Over the last several years, biometric authentication – the use of unique identification features on the human body to provide secure access to buildings and electronic devices – has become ubiquitous. If you own a smart phone, there’s a very good chance you can unlock it using your fingerprint or a facial scan.
This development raises complicated legal questions, as such technologically advanced access tools were obviously not envisioned by the country’s Founding Fathers or by the legislators who spent decades building a statutory framework on top of the nation’s core constitutional principles.
Now, a ruling from a federal judge in California has extended Fifth Amendment protection to biometric data. It’s a decision that could have significant ramifications for privacy as the country’s tech industry continues to advance biometric authentication.
Biometrics Are Constitutionally Protected
The legal question with regards to biometrics is, essentially, one of compulsion. If the police arrest a suspect and find a mobile phone or other device that is secured by biometric authentication, can they compel the suspect to surrender the biometric data? Or is that data – the fingerprint, facial scan or other identifying feature – covered by the Fifth Amendment’s protections against self-incrimination?
As it stands, suspects cannot be forced to surrender their passwords. And in late January, Judge Kandis Westmore of the US District Court for the Northern District of California ruled that biometric data merited the same protections.
Police in Oakland had asked Judge Westmore to issue a warrant authorizing them to search a piece of property as part of an extortion investigation. They wanted Judge Westmore to sign a warrant that would compel anyone found at the scene to unlock their digital devices.
Judge Westmore said no, ruling that the request was “overbroad.” Specifically, she pointed out that the police named only two suspects but wanted permission to compel biometric data from anyone found at the scene. Judge Westmore said that the police had probable cause to search the location, but would need to narrow their warrant request to the two suspects.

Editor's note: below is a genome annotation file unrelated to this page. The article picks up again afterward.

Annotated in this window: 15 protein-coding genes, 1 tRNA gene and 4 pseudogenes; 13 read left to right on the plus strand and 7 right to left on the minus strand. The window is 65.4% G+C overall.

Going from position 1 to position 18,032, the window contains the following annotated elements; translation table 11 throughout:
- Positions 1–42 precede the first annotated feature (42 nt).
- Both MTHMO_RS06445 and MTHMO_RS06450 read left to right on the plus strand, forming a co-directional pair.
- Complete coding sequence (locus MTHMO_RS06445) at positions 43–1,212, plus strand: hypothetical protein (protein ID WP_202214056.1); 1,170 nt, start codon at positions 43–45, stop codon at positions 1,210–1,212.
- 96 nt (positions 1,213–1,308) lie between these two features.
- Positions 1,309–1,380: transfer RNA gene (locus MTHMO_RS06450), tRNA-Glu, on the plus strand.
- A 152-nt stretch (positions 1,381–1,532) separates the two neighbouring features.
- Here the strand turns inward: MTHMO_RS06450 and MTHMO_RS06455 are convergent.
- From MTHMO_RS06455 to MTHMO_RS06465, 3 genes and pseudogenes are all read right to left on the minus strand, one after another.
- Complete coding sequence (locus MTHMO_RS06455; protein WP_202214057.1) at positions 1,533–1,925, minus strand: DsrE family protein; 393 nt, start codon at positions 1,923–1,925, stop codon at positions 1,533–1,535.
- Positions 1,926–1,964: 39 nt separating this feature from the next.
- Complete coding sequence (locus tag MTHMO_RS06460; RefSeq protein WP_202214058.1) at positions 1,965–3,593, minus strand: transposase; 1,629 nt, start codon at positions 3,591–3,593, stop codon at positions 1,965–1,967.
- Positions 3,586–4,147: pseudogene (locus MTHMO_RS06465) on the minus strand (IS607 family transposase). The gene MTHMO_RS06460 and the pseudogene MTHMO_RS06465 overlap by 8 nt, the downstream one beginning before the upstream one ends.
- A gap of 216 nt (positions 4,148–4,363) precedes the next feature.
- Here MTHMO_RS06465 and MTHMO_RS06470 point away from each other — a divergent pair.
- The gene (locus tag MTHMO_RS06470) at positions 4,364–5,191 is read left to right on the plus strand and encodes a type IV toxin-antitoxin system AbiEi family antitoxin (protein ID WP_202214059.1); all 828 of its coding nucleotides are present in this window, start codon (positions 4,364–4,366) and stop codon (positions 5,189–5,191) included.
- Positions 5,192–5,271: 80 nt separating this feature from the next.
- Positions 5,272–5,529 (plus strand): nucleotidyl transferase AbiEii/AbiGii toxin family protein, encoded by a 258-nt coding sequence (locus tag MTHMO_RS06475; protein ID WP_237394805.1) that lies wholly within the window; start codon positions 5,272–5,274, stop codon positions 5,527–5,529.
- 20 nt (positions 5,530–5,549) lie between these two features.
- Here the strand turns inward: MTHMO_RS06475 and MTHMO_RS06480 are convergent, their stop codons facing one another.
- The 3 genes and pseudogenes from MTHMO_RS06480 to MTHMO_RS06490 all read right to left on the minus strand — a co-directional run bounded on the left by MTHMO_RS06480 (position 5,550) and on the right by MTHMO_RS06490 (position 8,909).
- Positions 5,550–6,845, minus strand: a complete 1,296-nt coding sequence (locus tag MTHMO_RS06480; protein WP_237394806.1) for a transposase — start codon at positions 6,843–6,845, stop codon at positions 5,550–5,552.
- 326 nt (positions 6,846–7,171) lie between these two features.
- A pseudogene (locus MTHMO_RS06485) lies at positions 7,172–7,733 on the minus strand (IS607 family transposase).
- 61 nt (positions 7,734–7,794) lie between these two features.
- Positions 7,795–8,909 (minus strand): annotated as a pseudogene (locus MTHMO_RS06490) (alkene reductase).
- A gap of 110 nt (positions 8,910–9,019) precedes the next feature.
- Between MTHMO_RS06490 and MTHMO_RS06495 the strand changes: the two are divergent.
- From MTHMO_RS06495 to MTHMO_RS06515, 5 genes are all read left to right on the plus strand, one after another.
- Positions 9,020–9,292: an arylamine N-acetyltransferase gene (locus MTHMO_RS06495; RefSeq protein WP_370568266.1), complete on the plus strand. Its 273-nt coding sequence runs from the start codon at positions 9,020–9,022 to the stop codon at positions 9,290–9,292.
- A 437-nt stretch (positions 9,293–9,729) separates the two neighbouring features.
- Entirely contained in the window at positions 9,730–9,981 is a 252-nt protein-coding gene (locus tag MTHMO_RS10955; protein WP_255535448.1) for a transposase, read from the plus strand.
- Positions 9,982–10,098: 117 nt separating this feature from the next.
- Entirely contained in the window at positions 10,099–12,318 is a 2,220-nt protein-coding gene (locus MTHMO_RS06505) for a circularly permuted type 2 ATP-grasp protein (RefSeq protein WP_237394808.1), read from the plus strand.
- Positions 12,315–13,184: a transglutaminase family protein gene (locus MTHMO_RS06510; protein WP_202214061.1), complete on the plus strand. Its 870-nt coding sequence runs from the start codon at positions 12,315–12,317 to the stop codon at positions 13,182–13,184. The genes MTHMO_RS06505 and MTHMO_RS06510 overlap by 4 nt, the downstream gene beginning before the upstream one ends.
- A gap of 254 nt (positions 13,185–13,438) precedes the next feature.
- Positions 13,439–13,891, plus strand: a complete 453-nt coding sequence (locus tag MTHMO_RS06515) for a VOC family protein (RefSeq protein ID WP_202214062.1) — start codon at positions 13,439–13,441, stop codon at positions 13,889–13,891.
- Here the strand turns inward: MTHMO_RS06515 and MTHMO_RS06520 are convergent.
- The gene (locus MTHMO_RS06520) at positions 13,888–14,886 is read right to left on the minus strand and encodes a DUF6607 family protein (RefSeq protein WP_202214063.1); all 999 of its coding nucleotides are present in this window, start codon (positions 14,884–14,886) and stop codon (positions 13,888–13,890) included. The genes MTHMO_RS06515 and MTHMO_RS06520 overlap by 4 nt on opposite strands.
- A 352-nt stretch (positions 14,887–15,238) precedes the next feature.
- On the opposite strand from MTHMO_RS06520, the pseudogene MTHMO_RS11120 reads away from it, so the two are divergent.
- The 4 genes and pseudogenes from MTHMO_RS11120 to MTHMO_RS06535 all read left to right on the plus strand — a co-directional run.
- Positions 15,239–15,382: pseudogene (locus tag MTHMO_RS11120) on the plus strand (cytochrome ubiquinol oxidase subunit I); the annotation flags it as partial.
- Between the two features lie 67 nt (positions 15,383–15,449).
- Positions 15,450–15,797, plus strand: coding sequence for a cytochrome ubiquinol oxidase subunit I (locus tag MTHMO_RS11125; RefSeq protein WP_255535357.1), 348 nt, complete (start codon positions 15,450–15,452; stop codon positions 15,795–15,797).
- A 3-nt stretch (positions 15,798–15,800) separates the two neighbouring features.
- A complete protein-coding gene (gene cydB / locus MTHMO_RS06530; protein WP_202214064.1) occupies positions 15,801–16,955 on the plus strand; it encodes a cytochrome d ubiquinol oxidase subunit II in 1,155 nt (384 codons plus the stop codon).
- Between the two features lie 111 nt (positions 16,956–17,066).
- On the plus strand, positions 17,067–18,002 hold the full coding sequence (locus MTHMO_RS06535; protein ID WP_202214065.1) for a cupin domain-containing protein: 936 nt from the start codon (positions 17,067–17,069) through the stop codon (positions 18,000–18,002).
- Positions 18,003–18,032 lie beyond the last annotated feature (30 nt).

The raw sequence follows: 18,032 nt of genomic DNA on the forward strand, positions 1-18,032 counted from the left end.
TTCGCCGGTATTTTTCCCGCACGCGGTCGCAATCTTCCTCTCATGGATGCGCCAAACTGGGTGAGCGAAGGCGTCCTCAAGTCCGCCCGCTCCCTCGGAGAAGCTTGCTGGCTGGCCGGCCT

Westmore went on to rule that biometric data qualified as “testimonial communication” under the Fifth Amendment, which meant they were protected by the Constitution and could not be compelled. The judge argued that compelling a suspect to unlock their phone using their fingerprint (or iris or facial scan) would amount to a forced self-incrimination.
Judge Westmore rejected the police’s comparison of biometric data to fingerprinting or DNA swabs, which are constitutionally permitted. As Judge Westmore wrote in her ruling, “Citizens do not contemplate waiving their civil rights when using new technology….”
Conflicts With Previous Rulings
Judge Westmore’s ruling is likely to be challenged, as it conflicts with previous opinions on the same issues. In 2016, a federal judge in Los Angeles issued a warrant compelling a woman who had recently been convicted on an identity theft charge to unlock her iPhone with her fingerprint.
And in 2014, a judge in Virginia Beach ruled similarly, saying that a suspect could be compelled to turn over his biometric data but not his password.
As a result, Americans should not be confident that their biometric-locked devices will be protected by the Fifth Amendment. A judge outside of the Ninth Circuit might well come to a different conclusion than Judge Westmore as to the status of biometric data.
In addition, law enforcement officials are legally allowed to “hack” or seek “back doors” into locked electronic devices, as the FBI did in the case of a phone belonging to the San Bernardino shooter in 2016 (after Apple refused to help the government access the phone).
However far Judge Westmore’s ruling extends, there’s no doubt the legal landscape relating to biometric data security will continue to evolve. Whether it can keep pace with technological advancement remains an open question.